Chaoda's Green Revolution

Big, profitable, and upmarket, it's just what Beijing wants

Kwok Ho got his first farming experience the way millions of his contemporaries did: He was forced to work the fields during China's Cultural Revolution. At the time, Kwok had no inkling that he would one day start an agribusiness, never mind one listed on the Hong Kong Stock Exchange. His successful second foray into farming began in 1994, shortly after Beijing slammed the brakes on an overheating economy. Kwok, by then an electronics salesman, deemed agriculture more recession-resistant than high tech. After all, he reasoned, folks "need to eat."

Kwok started Chaoda Modern Agriculture (Holdings) Ltd. in Fuzhou, capital of coastal Fujian province, and never looked back. Chaoda is today China's largest non-state agribusiness, with 4,000 employees, and a presence from Guangzhou in the south to Jiangsu in the east. Chaoda also is a major exporter, selling tomatoes, carrots, and melons to supermarkets from Hong Kong to Tokyo, where high-end produce fetches at least six times what it would in China. This year Chaoda is expected to earn $45 million on $72 million in revenues, says Simon Cheng, an analyst with CLSA Emerging Markets in Hong Kong. "Chaoda has good fundamentals, and its prospects are quite good," Cheng says.

WAR CHEST. With an $81 million war chest from its December listing, Chaoda is now embarking on a rapid expansion. It is leasing vast new tracts to plant fruits and vegetables, moving into the fertilizer business, opening wholesale and retail outlets around China, and gunning to become a force in the $10 billion global market for organic produce--that is, grown without chemical pesticides or fertilizers.

Chaoda is emblematic of where the government wants agriculture to go. The company is one of the few profitable agribusinesses in an industry that remains stranded in the Dark Ages. Most farms are tiny and inefficient, require bushels of state support, and are still required to produce wheat, corn, and rice as part of China's obsession with being self-sufficient. But Beijing now realizes it must prepare ordinary farmers for the fierce competition expected once China joins the World Trade Organization and tariff barriers on farm products fall.

To make the agricultural sector more competitive, Beijing is freeing up prices and markets, welcoming investment in value-added crops, and encouraging start-ups to work with state-owned research facilities. Not only do the likes of Chaoda open up new export markets, they also provide jobs for thousands of rural workers. Kwok, now 49 and president of Chaoda Group, sees the deal with Beijing this way: The state leases Chaoda the land, "and we hire the farmers."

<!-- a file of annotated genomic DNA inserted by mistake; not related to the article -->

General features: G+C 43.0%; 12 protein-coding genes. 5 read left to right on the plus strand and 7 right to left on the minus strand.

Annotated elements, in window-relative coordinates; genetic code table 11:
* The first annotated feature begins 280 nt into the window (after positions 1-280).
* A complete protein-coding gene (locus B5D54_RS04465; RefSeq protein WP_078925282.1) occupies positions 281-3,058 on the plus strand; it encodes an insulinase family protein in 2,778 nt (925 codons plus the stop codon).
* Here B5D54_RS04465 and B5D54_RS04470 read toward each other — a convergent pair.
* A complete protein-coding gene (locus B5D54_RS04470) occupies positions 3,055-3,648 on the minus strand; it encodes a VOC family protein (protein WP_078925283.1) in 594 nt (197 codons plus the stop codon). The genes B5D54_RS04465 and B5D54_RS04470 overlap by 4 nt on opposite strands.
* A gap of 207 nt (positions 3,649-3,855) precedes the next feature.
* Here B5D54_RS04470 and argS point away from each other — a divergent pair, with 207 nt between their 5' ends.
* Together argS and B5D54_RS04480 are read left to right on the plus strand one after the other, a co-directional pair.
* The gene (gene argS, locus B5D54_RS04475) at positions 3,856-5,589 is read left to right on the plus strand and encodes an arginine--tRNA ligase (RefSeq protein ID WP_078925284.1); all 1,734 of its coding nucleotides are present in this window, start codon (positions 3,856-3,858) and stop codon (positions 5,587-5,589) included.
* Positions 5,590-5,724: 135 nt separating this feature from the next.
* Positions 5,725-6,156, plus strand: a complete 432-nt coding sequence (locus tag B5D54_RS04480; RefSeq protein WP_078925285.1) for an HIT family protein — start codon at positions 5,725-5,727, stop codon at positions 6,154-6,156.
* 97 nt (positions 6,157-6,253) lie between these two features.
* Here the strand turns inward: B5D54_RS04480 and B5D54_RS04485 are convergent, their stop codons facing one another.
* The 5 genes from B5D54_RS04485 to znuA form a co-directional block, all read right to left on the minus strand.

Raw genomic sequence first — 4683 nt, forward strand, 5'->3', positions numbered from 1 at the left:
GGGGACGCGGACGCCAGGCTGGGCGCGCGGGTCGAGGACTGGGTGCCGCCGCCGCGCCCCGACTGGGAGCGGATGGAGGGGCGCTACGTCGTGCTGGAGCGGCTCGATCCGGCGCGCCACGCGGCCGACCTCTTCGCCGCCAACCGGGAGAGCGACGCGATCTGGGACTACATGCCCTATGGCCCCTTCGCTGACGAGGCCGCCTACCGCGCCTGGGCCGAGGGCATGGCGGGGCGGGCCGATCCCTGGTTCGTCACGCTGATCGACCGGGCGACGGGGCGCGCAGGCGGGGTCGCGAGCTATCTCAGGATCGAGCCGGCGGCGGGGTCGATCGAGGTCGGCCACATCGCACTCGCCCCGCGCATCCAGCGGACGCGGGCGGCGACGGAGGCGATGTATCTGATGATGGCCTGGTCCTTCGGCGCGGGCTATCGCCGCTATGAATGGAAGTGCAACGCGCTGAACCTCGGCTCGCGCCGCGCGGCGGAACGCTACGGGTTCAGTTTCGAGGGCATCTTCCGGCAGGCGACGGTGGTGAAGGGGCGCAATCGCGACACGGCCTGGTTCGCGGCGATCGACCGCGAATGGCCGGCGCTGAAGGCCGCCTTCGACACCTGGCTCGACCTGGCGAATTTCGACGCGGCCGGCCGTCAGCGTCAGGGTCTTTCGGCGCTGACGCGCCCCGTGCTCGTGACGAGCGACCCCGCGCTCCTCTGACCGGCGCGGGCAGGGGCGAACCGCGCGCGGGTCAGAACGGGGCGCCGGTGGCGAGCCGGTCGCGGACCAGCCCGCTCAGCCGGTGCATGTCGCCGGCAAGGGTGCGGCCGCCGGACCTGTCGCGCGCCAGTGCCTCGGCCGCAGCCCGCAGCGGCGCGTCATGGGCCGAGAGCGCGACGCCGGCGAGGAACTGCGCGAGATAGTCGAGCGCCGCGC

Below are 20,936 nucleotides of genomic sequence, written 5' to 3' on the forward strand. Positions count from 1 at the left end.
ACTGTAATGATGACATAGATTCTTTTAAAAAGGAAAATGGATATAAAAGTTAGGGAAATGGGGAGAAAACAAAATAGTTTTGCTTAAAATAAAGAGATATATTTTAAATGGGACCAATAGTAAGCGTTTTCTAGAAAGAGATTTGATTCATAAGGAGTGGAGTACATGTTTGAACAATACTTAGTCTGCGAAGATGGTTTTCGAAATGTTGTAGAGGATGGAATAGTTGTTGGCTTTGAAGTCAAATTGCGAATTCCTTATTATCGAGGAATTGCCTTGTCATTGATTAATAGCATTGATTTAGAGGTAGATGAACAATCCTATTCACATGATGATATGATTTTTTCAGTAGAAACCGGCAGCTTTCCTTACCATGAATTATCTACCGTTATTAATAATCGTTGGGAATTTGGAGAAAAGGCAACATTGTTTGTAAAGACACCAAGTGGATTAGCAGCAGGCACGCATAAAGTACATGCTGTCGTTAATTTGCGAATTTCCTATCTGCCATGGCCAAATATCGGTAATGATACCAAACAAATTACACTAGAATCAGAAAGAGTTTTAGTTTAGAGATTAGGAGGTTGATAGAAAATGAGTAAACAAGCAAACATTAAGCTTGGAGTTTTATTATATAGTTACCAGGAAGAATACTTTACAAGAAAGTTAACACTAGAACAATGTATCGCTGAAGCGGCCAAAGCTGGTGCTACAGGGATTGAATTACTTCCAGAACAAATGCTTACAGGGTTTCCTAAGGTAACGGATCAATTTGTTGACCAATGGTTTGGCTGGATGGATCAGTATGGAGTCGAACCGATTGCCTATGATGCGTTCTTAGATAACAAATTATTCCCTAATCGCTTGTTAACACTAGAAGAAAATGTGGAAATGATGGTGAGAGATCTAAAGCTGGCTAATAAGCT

Chaoda already enjoys the advantage of ultralow costs, but it is constantly searching for ways to lower them even more. Hence its emphasis on research and development, which consumes 5% of revenues. At one of Chaoda's five experimental farms near Fuzhou, for example, researchers--many from the Fujian Academy of Agricultural Sciences--are experimenting with low-water and soilless cultivation. The aim is to boost fivefold the yield of melons, tomatoes, and peppers.

Though crop research is a major focus, Chaoda is no longer merely a producer of crops. It has opened 20 organic fertilizer factories and is cooperating with the same Fujian academy to produce organic pesticides--a good business given the rising demand for organic produce. The company also runs wholesale markets in 10 major Chinese cities and some 130 retail outlets in cities in the east and south.

China's upcoming membership in the WTO is expected to hammer such behemoths as state-owned Heilongjiang Agriculture, one of China's biggest wheat growers. But Chaoda hopes to escape unscathed. Japan, South Korea, and Taiwan, all of which import Chaoda produce, must cut tariffs on Chinese agricultural products after the country enters the WTO. Chaoda reckons annual exports will grow by at least 30%, especially if Europe and the U.S. become customers, too. WTO entry is also expected to provide China future protection against some punitive trade measures--such as the duties that Japan recently slapped on Chinese shiitake mushrooms, tatami reeds, and leeks.

Finally, Chaoda can count on continued backing from the state. Beijing will continue to exempt fresh fruit and vegetable growers from paying income tax, as well as provide low-interest loans and cheap land, a practice China is allowed to continue after joining the WTO. "The government's aim is to develop China into the largest agricultural kingdom," says Chaoda's Kwok. Chinese farmers may not be quite the walkover that foreign players assumed.

By Dexter Roberts in Fuzhou, with Mark L. Clifford in Hong Kong

— With assistance by Mark L Clifford

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